“It was the best move I ever made,” says Michael Jones of his move from Gothenburg to the countryside around Trollhättan two years ago.
His relocation was financially motivated, as he planned to buy a house and this was much cheaper in rural areas of Sweden.
Michael Jones. Photo: Private
But he has also noticed many more advantages of his new neighbourhood, some of which he had not expected.
“I find the people here are a lot more friendly and open than in the city. There's a lot more community involvement, so for example attending dinners is much easier,” Jones explains.
“I still leave my car unlocked and my house doors open.”
Another major plus is having nature and wildlife close by, which offers peace, opportunities for family days out, and the chance to go hunting, one of his hobbies.
However, the more peaceful location comes with the trade-off that his commute to work is now longer, and Jones suggests that many people moving to the Swedish countryside will need to be comfortable with getting a car and waking up early.
“Public transport is an issue; in the city you can more easily drink a few beers and catch a tram or bus home. I work in Gothenburg but I get up at 4.40am to drive to the station to catch a train,” he says. But to him, these extra efforts are worth it to live in a close-knit and affordable community with nature a stone's throw away.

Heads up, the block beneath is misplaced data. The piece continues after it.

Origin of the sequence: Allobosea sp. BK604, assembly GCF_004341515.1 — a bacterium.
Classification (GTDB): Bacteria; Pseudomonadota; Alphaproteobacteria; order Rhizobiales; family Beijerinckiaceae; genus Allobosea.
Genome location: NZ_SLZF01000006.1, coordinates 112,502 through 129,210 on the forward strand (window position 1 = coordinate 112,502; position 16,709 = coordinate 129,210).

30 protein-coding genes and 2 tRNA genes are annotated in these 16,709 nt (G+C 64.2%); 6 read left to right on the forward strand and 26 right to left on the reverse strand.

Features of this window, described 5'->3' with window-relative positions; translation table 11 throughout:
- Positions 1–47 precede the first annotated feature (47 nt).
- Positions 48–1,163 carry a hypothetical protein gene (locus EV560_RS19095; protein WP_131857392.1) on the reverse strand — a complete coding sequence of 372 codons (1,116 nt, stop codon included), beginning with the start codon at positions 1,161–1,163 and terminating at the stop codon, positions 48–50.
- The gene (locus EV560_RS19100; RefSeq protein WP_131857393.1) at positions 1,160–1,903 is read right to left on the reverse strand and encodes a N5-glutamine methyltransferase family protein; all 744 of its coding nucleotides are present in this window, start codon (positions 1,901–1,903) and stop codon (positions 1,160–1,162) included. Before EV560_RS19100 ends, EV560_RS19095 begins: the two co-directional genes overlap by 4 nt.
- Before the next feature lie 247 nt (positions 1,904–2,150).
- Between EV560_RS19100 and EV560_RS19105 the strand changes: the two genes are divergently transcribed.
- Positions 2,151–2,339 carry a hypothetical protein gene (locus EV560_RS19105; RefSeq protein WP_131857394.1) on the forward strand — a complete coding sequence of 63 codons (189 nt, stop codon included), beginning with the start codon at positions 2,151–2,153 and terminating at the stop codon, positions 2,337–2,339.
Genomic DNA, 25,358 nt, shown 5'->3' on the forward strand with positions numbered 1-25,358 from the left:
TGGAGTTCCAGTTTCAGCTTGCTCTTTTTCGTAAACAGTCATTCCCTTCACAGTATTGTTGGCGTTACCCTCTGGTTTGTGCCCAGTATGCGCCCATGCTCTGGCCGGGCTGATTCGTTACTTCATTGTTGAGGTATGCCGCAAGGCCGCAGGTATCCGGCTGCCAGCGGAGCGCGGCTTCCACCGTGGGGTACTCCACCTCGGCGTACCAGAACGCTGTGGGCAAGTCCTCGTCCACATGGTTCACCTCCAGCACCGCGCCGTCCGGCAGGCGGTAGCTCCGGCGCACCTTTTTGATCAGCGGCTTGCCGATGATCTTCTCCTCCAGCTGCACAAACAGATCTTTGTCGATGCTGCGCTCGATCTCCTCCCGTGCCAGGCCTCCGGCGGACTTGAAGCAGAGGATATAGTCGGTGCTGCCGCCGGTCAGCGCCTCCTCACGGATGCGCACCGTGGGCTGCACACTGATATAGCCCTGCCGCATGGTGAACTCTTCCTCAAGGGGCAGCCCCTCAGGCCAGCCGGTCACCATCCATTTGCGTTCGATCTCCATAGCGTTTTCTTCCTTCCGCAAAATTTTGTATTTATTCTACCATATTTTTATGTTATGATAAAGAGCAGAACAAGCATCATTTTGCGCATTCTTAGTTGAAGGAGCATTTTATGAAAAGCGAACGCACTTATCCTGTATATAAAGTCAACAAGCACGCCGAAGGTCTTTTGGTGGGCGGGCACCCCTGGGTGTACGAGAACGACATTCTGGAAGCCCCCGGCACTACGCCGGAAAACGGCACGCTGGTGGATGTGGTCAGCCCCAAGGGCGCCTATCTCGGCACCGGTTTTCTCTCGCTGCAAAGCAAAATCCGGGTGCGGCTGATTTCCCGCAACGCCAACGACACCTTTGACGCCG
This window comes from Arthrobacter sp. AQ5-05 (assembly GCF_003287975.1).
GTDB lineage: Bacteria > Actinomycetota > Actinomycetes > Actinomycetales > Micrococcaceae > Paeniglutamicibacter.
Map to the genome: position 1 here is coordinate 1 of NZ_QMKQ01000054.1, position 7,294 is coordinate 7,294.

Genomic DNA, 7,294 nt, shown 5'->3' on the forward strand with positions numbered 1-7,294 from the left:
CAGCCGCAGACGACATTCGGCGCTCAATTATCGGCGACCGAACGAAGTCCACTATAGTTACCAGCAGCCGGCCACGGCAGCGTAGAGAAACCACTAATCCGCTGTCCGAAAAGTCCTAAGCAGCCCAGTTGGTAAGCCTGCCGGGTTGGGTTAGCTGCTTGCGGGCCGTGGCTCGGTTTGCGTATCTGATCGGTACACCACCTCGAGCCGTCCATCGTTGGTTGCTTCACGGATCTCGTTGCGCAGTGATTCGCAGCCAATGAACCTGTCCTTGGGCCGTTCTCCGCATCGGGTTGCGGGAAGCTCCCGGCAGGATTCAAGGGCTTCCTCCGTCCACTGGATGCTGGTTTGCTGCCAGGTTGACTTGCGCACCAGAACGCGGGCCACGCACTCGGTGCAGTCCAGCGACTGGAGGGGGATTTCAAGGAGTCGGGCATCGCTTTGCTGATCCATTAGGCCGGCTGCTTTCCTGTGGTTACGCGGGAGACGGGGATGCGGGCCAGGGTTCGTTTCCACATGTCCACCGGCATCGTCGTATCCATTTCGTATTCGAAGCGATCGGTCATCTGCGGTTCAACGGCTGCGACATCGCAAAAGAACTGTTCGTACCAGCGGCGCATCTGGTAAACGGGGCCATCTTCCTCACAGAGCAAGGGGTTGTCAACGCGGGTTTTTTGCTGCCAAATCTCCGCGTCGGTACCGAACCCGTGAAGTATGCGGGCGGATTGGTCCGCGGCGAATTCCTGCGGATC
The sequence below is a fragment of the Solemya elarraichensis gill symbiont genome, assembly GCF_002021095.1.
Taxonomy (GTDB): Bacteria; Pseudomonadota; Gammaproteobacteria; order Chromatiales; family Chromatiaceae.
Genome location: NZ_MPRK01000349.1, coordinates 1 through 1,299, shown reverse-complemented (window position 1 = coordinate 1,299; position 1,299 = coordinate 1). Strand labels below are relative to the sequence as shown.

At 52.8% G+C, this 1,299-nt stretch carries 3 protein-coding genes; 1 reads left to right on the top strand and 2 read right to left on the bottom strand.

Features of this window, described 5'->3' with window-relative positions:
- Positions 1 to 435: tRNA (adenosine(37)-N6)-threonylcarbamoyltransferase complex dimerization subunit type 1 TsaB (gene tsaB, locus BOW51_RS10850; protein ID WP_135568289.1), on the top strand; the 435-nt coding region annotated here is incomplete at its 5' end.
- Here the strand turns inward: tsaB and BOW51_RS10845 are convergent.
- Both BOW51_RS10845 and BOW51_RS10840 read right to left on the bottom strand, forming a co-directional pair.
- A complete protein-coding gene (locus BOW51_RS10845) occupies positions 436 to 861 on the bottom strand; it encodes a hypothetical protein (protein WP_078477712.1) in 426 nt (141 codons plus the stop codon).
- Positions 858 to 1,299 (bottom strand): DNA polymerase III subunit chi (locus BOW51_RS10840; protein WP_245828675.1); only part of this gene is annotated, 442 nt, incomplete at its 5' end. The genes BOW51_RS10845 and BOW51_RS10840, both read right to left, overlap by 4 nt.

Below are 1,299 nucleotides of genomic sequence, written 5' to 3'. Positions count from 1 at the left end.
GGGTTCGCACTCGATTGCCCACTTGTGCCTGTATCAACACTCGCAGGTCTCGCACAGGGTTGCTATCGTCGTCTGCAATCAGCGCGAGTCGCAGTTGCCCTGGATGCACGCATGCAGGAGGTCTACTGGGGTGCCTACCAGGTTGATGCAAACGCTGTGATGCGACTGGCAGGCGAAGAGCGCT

A view from Jones's house on his workshop. Photo: Private
Irina Banciu moved from the city to the countryside for the same reasons as Jones: to buy a house and save money, while the proximity to nature was another draw.
“We always wanted to try country living as we like the outdoors and liked the prospect of living in a house,” explains Banciu, who moved from Copenhagen to rural Skåne in 2016.
But she and her partner found it much harder to fit into the local community than Jones, and she acknowledges that the language barrier was probably a big factor in that. English proficiency levels are typically lower in smaller towns and villages in Sweden, while there are fewer events or activities for English-speakers, which can make it hard to settle in before knowing Swedish.
“Coming from UK where there is still an element of community and village life at least through the local pub, we were surprised at how isolated everything and everyone is,” she tells The Local. “We often felt like people were looking into our house or giving us strange looks.”
Poor public transport connections made having a social life “impossible”, she adds.
Her advice for anyone planning a move to the countryside is to think very hard about the reasons for the decision, and to assess how that will match up with the reality.
“It may be that you love the great outdoors but how much of your daily life are you prepared to spend on commuting and running errands?”
She also recommends researching practical things such as public transport, other local amenities, and events in the area.
Irina Banciu (left) with her partner. Photo: Private
After two years of trying to make country living work, the couple decided to move back to Copenhagen.
“We felt the jump to the countryside was too big,” Banciu says. “Although it is lovely to have the space and forests on your doorstep, we decided we were not at the stage in our life where we could make the most of this.”
“But we will always miss the big garden in the summer, not having to live by other people's rules, and the beautiful nature.”
A view over Skåne. Photo: Private
What is your experience of living in the countryside versus living in the city? Share your thoughts in the comments below.